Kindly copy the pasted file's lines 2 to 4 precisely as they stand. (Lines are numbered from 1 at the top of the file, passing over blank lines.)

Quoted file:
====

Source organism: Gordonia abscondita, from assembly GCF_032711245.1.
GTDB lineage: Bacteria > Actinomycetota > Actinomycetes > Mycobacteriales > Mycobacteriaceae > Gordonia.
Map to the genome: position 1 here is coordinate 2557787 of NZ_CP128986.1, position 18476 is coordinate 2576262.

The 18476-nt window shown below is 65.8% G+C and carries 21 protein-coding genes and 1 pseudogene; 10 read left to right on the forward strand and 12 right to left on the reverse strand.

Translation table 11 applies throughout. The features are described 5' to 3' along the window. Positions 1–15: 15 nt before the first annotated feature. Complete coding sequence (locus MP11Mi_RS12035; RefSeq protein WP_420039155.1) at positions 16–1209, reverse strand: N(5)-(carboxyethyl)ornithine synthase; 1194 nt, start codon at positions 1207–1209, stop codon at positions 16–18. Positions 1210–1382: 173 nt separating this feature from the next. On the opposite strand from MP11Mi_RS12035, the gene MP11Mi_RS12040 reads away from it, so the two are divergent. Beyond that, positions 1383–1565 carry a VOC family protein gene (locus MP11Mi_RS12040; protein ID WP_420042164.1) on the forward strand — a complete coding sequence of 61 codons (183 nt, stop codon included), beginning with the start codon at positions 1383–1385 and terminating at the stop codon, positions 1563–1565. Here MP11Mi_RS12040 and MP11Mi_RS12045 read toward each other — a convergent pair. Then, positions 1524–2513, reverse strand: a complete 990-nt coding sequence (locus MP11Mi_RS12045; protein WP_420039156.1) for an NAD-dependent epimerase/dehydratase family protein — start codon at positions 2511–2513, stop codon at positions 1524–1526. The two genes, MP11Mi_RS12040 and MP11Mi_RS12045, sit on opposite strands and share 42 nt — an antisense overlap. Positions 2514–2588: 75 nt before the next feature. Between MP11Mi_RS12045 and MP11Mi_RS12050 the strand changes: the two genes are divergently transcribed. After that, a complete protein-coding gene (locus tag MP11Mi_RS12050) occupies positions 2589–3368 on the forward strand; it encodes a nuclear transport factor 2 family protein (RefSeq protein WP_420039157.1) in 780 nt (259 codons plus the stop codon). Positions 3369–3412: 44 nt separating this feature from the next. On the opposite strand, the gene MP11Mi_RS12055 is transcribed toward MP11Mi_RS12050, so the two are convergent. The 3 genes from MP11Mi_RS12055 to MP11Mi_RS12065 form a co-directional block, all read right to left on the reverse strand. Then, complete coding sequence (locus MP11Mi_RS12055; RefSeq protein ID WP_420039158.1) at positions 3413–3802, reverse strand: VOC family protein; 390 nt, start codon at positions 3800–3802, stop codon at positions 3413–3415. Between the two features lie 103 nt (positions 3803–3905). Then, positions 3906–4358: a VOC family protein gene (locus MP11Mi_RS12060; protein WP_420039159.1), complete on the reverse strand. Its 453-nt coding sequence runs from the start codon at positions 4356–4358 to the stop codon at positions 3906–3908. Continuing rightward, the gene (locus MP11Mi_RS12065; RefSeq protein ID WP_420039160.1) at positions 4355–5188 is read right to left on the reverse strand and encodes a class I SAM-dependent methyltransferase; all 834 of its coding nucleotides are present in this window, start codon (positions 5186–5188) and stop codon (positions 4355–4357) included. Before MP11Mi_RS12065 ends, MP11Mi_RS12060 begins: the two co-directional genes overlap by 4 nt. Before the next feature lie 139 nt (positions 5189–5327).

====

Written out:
GTDB lineage: Bacteria > Actinomycetota > Actinomycetes > Mycobacteriales > Mycobacteriaceae > Gordonia.
Map to the genome: position 1 here is coordinate 2557787 of NZ_CP128986.1, position 18476 is coordinate 2576262.

The 18476-nt window shown below is 65.8% G+C and carries 21 protein-coding genes and 1 pseudogene; 10 read left to right on the forward strand and 12 right to left on the reverse strand.